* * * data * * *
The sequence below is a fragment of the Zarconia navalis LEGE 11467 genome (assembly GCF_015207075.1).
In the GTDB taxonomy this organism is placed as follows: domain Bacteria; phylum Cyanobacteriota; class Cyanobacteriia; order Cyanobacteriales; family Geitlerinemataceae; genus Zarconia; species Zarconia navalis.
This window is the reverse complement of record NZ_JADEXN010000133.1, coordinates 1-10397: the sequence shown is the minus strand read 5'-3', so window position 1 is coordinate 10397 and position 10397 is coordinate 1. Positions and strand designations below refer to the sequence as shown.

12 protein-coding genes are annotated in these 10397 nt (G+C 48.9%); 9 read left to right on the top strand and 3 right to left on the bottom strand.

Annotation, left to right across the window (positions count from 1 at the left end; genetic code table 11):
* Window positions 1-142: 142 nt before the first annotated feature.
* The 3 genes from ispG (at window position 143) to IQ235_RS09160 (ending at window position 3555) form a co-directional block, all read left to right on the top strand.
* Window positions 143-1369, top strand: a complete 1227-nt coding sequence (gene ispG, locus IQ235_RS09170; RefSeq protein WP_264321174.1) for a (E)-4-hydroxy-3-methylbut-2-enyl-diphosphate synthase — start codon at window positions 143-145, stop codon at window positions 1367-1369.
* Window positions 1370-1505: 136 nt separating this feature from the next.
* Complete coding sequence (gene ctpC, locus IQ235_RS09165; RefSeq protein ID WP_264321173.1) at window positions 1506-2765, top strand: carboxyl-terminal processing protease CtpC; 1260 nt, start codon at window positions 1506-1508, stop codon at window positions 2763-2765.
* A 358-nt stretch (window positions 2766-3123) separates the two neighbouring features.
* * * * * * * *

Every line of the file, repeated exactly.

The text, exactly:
The sequence below is a fragment of the Zarconia navalis LEGE 11467 genome (assembly GCF_015207075.1).
In the GTDB taxonomy this organism is placed as follows: domain Bacteria; phylum Cyanobacteriota; class Cyanobacteriia; order Cyanobacteriales; family Geitlerinemataceae; genus Zarconia; species Zarconia navalis.
This window is the reverse complement of record NZ_JADEXN010000133.1, coordinates 1-10397: the sequence shown is the minus strand read 5'-3', so window position 1 is coordinate 10397 and position 10397 is coordinate 1. Positions and strand designations below refer to the sequence as shown.

12 protein-coding genes are annotated in these 10397 nt (G+C 48.9%); 9 read left to right on the top strand and 3 right to left on the bottom strand.

Annotation, left to right across the window (positions count from 1 at the left end; genetic code table 11):
* Window positions 1-142: 142 nt before the first annotated feature.
* The 3 genes from ispG (at window position 143) to IQ235_RS09160 (ending at window position 3555) form a co-directional block, all read left to right on the top strand.
* Window positions 143-1369, top strand: a complete 1227-nt coding sequence (gene ispG, locus IQ235_RS09170; RefSeq protein WP_264321174.1) for a (E)-4-hydroxy-3-methylbut-2-enyl-diphosphate synthase — start codon at window positions 143-145, stop codon at window positions 1367-1369.
* Window positions 1370-1505: 136 nt separating this feature from the next.
* Complete coding sequence (gene ctpC, locus IQ235_RS09165; RefSeq protein ID WP_264321173.1) at window positions 1506-2765, top strand: carboxyl-terminal processing protease CtpC; 1260 nt, start codon at window positions 1506-1508, stop codon at window positions 2763-2765.
* A 358-nt stretch (window positions 2766-3123) separates the two neighbouring features.